Archaeologists reveal initial findings from detailed excavation at Shakespeare’s Curtain Theatre

Archaeologists from MOLA today unveil their initial findings from the detailed excavation of The Curtain Theatre, in London’s Shoreditch. Archaeologists have revealed that the theatre appears to be a rectangular building, measuring approximately 22m x30m, rather than being polygonal.

Having broken ground just less than a month ago, early findings from the excavation, of what is one of Shakespeare’s least historically documented playhouses, suggest that the structure, in places, reused the walls of earlier buildings, with the back section of the playhouse being a new addition.

Walls survive up to 1.5 metres high in places, and archaeologists have been able to identify the courtyard, where theatregoers stood, and the inner walls, which held the galleries where wealthier audience members would have sat.
The team of expert archaeologists has also discovered artefacts including a fragmentary ceramic bird whistle, dating from the late 16th century.


Bird whistles were children’s toys but in this context may have been used for sound effects in theatrical performances. In Shakespeare’s Romeo and Juliet, staged at the Curtain Theatre in the late 16th century, there are numerous references to bird song, such as “That birds would sing and think it were not night”.

Archaeologists also found personal items, including a bone comb. Combs like this were used for grooming and would have been an essential item used by actors backstage, just like today. The team also came across a mount and a token.

Archaeologists will continue to excavate the site for another month, delving deeper into the story of this historic theatre. The public can book tours to visit the site on Fridays from 20 May to 24 June. Tours are free but spaces are limited so booking is essential. Full details can be found at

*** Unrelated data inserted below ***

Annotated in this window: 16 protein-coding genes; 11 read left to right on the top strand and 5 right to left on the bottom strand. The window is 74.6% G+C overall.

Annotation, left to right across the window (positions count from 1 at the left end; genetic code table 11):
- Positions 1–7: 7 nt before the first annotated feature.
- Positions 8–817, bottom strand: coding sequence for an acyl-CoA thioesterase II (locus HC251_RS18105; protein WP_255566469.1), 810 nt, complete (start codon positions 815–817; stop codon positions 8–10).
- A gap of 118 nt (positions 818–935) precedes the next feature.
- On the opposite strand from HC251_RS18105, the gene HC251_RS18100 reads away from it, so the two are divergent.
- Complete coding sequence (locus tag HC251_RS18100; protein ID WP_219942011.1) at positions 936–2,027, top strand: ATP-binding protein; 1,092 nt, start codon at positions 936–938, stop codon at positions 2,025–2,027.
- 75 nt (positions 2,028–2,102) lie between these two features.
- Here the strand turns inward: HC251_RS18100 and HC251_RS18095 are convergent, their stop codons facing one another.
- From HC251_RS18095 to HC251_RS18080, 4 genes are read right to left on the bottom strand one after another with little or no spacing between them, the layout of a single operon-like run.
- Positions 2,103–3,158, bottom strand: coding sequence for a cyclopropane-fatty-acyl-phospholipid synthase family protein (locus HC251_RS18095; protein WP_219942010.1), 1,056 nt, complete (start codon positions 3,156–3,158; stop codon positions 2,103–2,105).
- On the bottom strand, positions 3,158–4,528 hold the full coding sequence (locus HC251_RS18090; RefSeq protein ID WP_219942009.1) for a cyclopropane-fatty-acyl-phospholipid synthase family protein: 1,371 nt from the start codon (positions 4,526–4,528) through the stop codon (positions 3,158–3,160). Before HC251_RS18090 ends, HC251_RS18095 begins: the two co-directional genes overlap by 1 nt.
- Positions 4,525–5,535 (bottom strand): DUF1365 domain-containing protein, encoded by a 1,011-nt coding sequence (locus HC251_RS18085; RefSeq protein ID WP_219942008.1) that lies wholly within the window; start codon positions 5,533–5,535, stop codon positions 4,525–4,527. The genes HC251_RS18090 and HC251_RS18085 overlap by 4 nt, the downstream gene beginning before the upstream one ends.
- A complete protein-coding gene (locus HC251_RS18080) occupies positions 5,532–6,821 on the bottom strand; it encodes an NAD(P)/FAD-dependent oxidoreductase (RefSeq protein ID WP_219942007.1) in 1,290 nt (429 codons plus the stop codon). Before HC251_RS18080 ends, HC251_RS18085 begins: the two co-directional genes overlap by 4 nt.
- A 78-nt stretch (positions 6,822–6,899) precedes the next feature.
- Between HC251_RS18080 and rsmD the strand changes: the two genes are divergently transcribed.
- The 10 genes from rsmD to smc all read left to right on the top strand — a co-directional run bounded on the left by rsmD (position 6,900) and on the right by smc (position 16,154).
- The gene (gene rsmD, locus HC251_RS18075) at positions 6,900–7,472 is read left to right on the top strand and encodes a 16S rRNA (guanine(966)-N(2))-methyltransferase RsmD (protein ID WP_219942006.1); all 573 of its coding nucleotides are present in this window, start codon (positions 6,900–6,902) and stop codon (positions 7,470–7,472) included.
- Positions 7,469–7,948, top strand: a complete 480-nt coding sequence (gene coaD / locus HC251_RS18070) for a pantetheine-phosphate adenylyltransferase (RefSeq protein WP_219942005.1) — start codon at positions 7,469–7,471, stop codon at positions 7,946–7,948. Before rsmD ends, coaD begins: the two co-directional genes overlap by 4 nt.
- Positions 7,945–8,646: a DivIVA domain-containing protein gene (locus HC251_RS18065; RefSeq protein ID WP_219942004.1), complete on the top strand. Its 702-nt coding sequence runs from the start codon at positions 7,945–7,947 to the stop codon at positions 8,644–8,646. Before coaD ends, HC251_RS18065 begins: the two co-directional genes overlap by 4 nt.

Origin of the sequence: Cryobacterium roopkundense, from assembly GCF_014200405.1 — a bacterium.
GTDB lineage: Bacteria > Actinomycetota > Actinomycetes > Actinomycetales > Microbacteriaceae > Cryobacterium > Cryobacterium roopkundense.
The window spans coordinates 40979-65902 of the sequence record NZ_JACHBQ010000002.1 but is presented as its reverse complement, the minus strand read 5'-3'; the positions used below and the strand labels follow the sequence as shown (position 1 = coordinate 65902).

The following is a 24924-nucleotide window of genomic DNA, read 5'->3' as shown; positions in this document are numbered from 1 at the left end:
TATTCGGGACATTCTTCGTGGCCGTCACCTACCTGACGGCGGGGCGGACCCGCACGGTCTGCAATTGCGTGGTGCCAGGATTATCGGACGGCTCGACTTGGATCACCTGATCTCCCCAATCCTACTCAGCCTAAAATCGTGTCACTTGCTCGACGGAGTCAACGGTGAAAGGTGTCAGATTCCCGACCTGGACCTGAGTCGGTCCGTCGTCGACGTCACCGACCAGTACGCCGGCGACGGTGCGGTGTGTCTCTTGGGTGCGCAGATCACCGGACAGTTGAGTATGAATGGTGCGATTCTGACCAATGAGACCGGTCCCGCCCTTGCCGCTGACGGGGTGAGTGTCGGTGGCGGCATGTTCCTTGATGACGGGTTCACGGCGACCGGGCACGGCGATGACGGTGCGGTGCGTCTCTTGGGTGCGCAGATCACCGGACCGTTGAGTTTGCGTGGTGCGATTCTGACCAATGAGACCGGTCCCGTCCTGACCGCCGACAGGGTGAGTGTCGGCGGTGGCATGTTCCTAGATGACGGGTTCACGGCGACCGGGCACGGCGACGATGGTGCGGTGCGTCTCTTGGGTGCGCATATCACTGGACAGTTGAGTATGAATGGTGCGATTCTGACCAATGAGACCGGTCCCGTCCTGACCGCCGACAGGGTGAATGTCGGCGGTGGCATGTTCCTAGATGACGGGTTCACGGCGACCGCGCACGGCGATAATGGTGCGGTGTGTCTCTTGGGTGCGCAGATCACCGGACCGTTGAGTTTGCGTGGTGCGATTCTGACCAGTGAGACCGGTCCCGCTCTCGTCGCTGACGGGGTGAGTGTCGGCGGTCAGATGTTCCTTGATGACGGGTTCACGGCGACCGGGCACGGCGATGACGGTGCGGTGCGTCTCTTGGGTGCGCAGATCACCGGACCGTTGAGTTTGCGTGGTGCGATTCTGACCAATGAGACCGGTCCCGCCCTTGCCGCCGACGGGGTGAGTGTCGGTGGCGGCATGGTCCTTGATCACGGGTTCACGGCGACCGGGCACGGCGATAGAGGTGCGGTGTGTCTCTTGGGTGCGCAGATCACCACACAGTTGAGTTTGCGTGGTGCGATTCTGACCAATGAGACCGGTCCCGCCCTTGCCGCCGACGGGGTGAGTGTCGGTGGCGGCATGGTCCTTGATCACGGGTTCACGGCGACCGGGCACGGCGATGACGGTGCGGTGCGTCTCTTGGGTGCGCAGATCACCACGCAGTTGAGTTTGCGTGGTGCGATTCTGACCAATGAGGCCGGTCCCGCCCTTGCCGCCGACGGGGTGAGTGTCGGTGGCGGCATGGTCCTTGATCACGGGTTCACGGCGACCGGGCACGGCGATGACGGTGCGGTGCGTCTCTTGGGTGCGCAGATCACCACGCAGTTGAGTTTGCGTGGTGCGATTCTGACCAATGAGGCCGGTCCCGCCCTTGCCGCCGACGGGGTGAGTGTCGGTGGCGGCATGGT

Fragment of a bird whistle discovered at The Curtain Theatre. The dimple would have been made when a hole was punched into the body to attach a short tubular mouthpiece.


Once the dig is complete, the remains of the Curtain will be preserved in-situ, and the artefacts uncovered and records taken during the excavation will then be studied in detail by MOLA specialists.

Token found at the Curtain theatre (c) MOLA
Token found at the Curtain theatre (c) MOLA

A display of the finds will sit alongside the theatre remains as part of a cultural and visitor centre at the heart of The Stage, a new £750m mixed-use development backed by Cain Hoy and designed by architects Perkins+Will, including 33,000 sq ft of retail, over 200,000 sq ft of office space, and more than 400 homes. The development will also feature over an acre of vibrant public space including a performance area and a park.

Heather Knight, the Senior Archaeologist leading the dig on behalf of MOLA, commented:

“Archaeologists and theatre historians have long pondered what the Curtain Theatre looked like – this long-awaited excavation is now starting to give up the secrets of this historic site.”

“The preservation of the remains of the Curtain is exceptional and every day new things are coming to light. Among the artefacts we have uncovered so far, the bird whistle is my favourite find as it may have once been used as a sound effect replicating bird song in plays such as Romeo and Juliet. Theatre producers at that time were always trying to find new ways to animate their productions and delight audiences.

“The detailed excavation of the Curtain is still ongoing – we continue to search for more evidence of this early playhouse and look forward to sharing our findings with the public, who are invited to book free tours of the site.”

Jonathan Goldstein, Cain Hoy’s Chief Executive, added:

“These findings are the essence of what The Stage is all about. We are combining Shoreditch’s past, present and future, by preserving the internationally important Curtain Theatre at the heart of a world-class development.

“This mixed-use scheme is set to be a hub in East London, combining state-of-the-art offices, retail and residences with unique public amenities, while remembering the site’s underlying rich history.”

A series of events for the public has also been organised around the excavation and to tie in with the Shakespeare400 celebrations. The calendar is available online at, and



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Markus Milligan
Markus Milligan
Mark Milligan is an award winning journalist and the Managing Editor at HeritageDaily. His background is in archaeology and computer science, having written over 7,000 articles across several online publications. Mark is a member of the Association of British Science Writers (ABSW) and in 2023 was the recipient of the British Citizen Award for Education and the BCA Medal of Honour.




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